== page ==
Andrew Neyman wants to become a legendary jazz drummer. That’s almost all there is to him. In telling his story, Whiplash appropriately wastes absolutely no time making this clear. It opens on Neyman, performed by the reliably amiable Miles Teller, playing his heart out on the drums, and there’s barely a moment in the film where Neyman’s drive to be the best is sidelined by anything else. His mission is singular and uncomplicated, and as a result so is Whiplash, a movie that is astoundingly effective at inducing in the audience the same metaphorical tunnel vision that keep Neyman barreling forward towards his goal.
As soon as the film begins, we’re introduced not just to Neyman but band instructor Terence Fletcher, an instant classic movie villain. Like Teller’s character, Fletcher strives for perfection and will stop at nothing to achieve it, except his students are the ones he wants to perfect rather than himself. He goes about this by verbally and emotionally abusing his pupils. But scarier still (and maybe a little admirably), he truly believes that its all for a good cause. In a lot of ways, he’s like the drill sergeant in Full Metal Jacket, but if he had been the entire movie (and boy, do I wish he had been).
Playing Fletcher with endless charisma and uncompromising brutality is J.K. Simmons, an actor who finally, finally gets to own a movie instead of just adding subtly to them. Simmons’ over-the-top performance always borders precariously on becoming cartoonish, but he adds enough small, incredibly human nuances to the role to keep that from ever happening.
It’s the dynamics between the two characters, both deadly in their persistence, that make for some of the most electrifying, uncomfortable, frightening and somehow even inspiring scenes of the year. There’s a constant sense of danger in the air, despite Neyman’s stakes being more existential than anything else. You feel Neyman’s yearning so strongly that it feels like you’ve been with him since the first time he picked up drumsticks. When Simmons crosses the line (and he does so constantly), you want nothing more than to see him taken down.
This is a remarkable script, tight and efficient, uninterested in showing or telling anything that isn’t directly pertinent to Neyman’s musical conquest or Fletcher’s sadistic attempts to push him to his absolute limit and beyond. Admittedly, the nuts and bolts of the plot are continually predictable, especially the obstacles that Neyman faces. It was to the point where I called some very big surprises right before they happened, yet the movie is so good at keeping the audience invested in nothing but Neyman’s unbreakable determination that the film’s cliches were easy to push aside and ignore.
But the real key to the film’s success is its understanding that the characters need to drive the plot, not the other way around. This is best demonstrated when a love interest subplot enters the equation early on, obviously something that audience would be expecting because a) it’s a movie, and b) how could Miles Teller not have a lady in his life? But Neyman sidelines her as soon as he realizes it distracts from his singular goal. It’s as if he’s such a force of nature that he denies the script itself from doing what scripts usually do. That’s how single-minded he is.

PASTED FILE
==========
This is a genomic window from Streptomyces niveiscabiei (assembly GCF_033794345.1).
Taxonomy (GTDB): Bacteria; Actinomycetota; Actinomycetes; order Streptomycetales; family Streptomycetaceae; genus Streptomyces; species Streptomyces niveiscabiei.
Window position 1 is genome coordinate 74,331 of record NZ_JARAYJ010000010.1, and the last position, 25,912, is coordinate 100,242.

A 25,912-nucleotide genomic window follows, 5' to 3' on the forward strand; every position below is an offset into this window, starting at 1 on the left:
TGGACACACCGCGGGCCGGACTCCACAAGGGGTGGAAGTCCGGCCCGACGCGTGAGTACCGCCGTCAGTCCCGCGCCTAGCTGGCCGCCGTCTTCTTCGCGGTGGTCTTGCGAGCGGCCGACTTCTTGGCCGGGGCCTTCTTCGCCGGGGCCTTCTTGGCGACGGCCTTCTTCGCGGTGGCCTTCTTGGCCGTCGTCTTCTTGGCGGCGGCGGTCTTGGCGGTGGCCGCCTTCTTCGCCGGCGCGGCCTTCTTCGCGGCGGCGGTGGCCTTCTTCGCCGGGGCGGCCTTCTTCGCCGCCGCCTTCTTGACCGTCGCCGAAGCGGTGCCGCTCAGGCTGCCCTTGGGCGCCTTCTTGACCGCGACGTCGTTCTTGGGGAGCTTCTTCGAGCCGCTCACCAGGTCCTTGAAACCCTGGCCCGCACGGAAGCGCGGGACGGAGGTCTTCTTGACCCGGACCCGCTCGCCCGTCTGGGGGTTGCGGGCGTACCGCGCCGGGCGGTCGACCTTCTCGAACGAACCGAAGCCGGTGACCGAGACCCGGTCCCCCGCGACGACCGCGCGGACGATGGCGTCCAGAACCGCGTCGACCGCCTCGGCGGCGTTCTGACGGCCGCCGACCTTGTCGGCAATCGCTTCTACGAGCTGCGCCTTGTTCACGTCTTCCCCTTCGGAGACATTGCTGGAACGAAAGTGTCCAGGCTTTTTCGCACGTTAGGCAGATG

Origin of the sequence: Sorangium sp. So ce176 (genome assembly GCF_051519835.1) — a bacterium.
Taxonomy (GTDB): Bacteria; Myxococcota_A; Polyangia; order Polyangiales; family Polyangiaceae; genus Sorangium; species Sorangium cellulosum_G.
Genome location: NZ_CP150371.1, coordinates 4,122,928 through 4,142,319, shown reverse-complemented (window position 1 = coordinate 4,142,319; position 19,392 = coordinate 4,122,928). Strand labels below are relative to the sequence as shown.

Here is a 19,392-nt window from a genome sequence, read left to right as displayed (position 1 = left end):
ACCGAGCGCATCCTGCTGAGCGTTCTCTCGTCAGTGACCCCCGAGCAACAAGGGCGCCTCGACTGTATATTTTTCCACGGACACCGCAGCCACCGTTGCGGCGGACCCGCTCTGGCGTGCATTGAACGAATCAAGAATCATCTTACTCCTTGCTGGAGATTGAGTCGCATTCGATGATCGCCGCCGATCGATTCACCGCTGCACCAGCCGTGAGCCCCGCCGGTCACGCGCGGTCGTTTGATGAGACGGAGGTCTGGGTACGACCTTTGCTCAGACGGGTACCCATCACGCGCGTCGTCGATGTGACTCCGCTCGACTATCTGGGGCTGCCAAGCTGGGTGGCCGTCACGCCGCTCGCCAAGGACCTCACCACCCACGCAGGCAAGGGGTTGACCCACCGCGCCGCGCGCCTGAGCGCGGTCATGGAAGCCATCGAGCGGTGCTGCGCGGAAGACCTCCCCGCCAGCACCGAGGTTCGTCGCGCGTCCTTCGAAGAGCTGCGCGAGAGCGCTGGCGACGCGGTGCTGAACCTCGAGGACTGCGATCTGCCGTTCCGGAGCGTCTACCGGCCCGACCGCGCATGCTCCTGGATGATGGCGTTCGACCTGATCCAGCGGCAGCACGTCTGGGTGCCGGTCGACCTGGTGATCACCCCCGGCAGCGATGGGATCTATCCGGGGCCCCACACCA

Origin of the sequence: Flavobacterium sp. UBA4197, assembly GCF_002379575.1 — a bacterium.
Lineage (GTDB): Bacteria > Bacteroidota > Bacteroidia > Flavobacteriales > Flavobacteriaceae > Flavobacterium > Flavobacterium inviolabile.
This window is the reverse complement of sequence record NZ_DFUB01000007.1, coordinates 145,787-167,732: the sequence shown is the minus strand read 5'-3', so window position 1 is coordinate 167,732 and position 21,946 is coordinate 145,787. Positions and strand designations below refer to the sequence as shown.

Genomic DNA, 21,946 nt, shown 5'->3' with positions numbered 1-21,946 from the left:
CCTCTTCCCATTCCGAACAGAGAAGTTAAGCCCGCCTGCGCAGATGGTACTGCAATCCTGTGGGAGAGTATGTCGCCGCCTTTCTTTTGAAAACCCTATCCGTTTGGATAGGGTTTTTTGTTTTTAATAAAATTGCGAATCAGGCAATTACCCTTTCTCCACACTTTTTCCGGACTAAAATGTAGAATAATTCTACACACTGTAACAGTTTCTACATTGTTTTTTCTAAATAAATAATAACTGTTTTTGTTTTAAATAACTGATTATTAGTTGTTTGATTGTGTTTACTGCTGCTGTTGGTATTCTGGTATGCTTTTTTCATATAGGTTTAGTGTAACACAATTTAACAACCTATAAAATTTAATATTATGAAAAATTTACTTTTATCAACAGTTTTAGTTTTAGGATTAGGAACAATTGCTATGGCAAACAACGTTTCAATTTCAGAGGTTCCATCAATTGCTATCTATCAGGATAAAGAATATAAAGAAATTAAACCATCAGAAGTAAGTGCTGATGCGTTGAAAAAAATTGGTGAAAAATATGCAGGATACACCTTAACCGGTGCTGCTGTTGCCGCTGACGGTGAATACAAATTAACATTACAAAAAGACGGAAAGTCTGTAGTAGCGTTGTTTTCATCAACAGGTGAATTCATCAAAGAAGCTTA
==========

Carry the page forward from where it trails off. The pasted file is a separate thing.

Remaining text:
The one and only way in which the movie let me down isn’t so much a flaw as it is an intentionally nagging ambiguity that I simply don’t appreciate. Chazelle never takes a coherent stand in regards to whether or not Fletcher or Neyman are right or wrong in the pure obsessiveness of their pursuits and the lengths to which they are willing to go to achieve what is arguably an egocentric goal. Of course, its laudable that the film allows every audience member room to invest their own value system into the film and thus leave the film with a completely unique different understanding of these characters. But the moral ambivalence of the movie made the ending, which should be the final emotional punch, feel the tiniest bit anti-climactic.
As you can imagine, there’s a ton of jazz in the film, which is all great and serves as an extra layer to draw you into the musical world. The sound editing is also incredibly effective. As a musician himself, director Damian Chazelle understands that the use of silence is just as important as the use of sound and some sequences are incredibly sophisticated in how image and noise are blended together. The movie also looks remarkably good, with dark and moody tones (and a lot of glowing yellows) very reminiscent of The Social Network, another award-worthy film focusing on a too-driven genius who descends into madness on a college campus.
Whiplash is, both metaphorically and literally, a tale of blood, sweat and tears. Like Fletcher, it grabs you and holds you with an unusual fierceness, refusing to let go no matter how much you squirm. You don’t have to know anything about music to understand how hard Neyman wants to succeed, and you don’t have to know anything about movies to understand how mesmerizing the film is. All of the parts, but especially the screenplay in conjunction with Simmons’ jaw-dropping performance, fit together like — I’M GONNA SAY IT! — a symphony orchestra. The movie is like — YOU CAN’T STOP ME!– a well-tuned instrument. But all the lazy musical metaphors in the world won’t change the fact that this is pure dramatic filmmaking at its best, and one of the year’s best movies hands down.
Score: 4.5 out of 5